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My Apache module launches a helper subprocess which does, for example, but not limited by, the following things:

  • It sets up a socket so that it can communicate with Apache.
  • Reads and writes files in a temporary location that is deleted when Apache exits. These files are used e.g. for storing large amounts of data received over the network, in case that data does not comfortably fit in RAM.
  • It spawns user-specified executables. Similar to CGI. Each of these spawned processes are run as their own dedicated user.

The helper subprocess is launched as root so that it can manage file ownerships and permissions and can spawn more processes as specific users.

Some users of my module run on systems with SELinux installed, e.g. RedHat-based distros. SELinux usually interferes with my module. Until now I've been telling people to disable SELinux system-wide because I can't figure out how to write a proper policy for my software. Documentation is very scattered, complex and usually only targets system administrators, not software developers.

As a step into the right direction, I want to implement minimal support for SELinux. I'm looking for a way to launch my helper subprocess without any SELinux constraints without disabling SELinux system-wide. Is there a way to do that, and if so, how?

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1 Answer 1

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Well... you could write a rule that transitions your domain to unconfined_t, but then you'd piss off quite a few sysadmins. Best to write yourself a new domain that inherits from httpd_t and also adds the appropriate contexts for access.

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I know that but right now I already tell people to disable SELinux entirely, and they're still willing to use my software. I can't aim for perfection the first time, I want an intermediate solution that doesn't take too long to learn and to implement. –  Hongli Nov 14 '10 at 21:08
    
And how does loading that rule work? Am I supposed to write a policy file, fork() a process, then call some SELinux API to load said policy file, then exec() my helper program? –  Hongli Nov 14 '10 at 21:22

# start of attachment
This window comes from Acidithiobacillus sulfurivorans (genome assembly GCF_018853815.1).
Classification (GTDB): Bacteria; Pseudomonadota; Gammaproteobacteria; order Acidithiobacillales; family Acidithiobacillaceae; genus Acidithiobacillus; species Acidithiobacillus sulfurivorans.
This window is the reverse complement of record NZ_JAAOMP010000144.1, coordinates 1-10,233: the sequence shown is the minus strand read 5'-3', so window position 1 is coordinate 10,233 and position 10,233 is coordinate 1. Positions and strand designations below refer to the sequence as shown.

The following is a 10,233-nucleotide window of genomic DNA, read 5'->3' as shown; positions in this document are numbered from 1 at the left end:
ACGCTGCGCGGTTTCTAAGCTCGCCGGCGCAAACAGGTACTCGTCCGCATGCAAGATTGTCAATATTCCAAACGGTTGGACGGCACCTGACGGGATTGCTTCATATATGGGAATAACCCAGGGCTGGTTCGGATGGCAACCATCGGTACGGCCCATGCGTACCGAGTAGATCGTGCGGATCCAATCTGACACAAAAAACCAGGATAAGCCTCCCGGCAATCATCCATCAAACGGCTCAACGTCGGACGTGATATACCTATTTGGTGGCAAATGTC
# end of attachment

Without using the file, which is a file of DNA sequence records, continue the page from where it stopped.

Very little of SELinux is actually programming; it's mostly policy. Your policy file contains the new domain, a new file context for your executable, a transition rule from httpd_t to your new domain, and a file context for any executables it must run that don't already have one. You load the compiled SELinux module, relabel the executables as required, and then it just all runs. –  Ignacio Vazquez-Abrams Nov 14 '10 at 21:46
    
So exec() will look at the executable file's SELinux context and automatically assign that SELinux context to the executed process and load the right policy file? –  Hongli Nov 14 '10 at 22:56
    
There's only one system policy, so there's no need to load anything else once the module has been loaded by the administrator via semanage. SELinux will use the current domain and the executable file's context as a lookup in the policy in order to find the domain that it should transition the new process into. So, if httpd running in httpd_t runs an executable with the myapp_bin_t context, and the policy specifies a transition on those to myapp_t, then the new process will run in the myapp_t domain. –  Ignacio Vazquez-Abrams Nov 14 '10 at 23:05

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